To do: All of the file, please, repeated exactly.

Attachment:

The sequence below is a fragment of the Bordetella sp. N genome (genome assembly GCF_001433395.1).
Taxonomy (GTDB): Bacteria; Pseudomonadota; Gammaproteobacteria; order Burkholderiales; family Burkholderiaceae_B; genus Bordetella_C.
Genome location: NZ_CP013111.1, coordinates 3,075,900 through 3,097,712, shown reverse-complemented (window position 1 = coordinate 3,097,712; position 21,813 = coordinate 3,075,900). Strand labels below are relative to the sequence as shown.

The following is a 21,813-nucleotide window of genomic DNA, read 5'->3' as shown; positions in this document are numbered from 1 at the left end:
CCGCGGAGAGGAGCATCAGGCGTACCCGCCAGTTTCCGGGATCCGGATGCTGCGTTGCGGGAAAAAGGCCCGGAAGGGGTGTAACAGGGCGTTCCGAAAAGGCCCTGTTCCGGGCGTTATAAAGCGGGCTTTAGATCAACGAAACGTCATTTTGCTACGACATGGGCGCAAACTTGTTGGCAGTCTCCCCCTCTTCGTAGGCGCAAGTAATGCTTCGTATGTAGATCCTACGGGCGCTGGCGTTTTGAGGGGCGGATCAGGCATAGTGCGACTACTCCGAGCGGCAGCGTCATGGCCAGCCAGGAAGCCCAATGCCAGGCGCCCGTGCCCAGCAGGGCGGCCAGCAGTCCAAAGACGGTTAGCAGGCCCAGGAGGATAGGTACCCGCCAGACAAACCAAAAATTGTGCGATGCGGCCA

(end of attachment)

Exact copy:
The sequence below is a fragment of the Bordetella sp. N genome (genome assembly GCF_001433395.1).
Taxonomy (GTDB): Bacteria; Pseudomonadota; Gammaproteobacteria; order Burkholderiales; family Burkholderiaceae_B; genus Bordetella_C.
Genome location: NZ_CP013111.1, coordinates 3,075,900 through 3,097,712, shown reverse-complemented (window position 1 = coordinate 3,097,712; position 21,813 = coordinate 3,075,900). Strand labels below are relative to the sequence as shown.

The following is a 21,813-nucleotide window of genomic DNA, read 5'->3' as shown; positions in this document are numbered from 1 at the left end:
CCGCGGAGAGGAGCATCAGGCGTACCCGCCAGTTTCCGGGATCCGGATGCTGCGTTGCGGGAAAAAGGCCCGGAAGGGGTGTAACAGGGCGTTCCGAAAAGGCCCTGTTCCGGGCGTTATAAAGCGGGCTTTAGATCAACGAAACGTCATTTTGCTACGACATGGGCGCAAACTTGTTGGCAGTCTCCCCCTCTTCGTAGGCGCAAGTAATGCTTCGTATGTAGATCCTACGGGCGCTGGCGTTTTGAGGGGCGGATCAGGCATAGTGCGACTACTCCGAGCGGCAGCGTCATGGCCAGCCAGGAAGCCCAATGCCAGGCGCCCGTGCCCAGCAGGGCGGCCAGCAGTCCAAAGACGGTTAGCAGGCCCAGGAGGATAGGTACCCGCCAGACAAACCAAAAATTGTGCGATGCGGCCA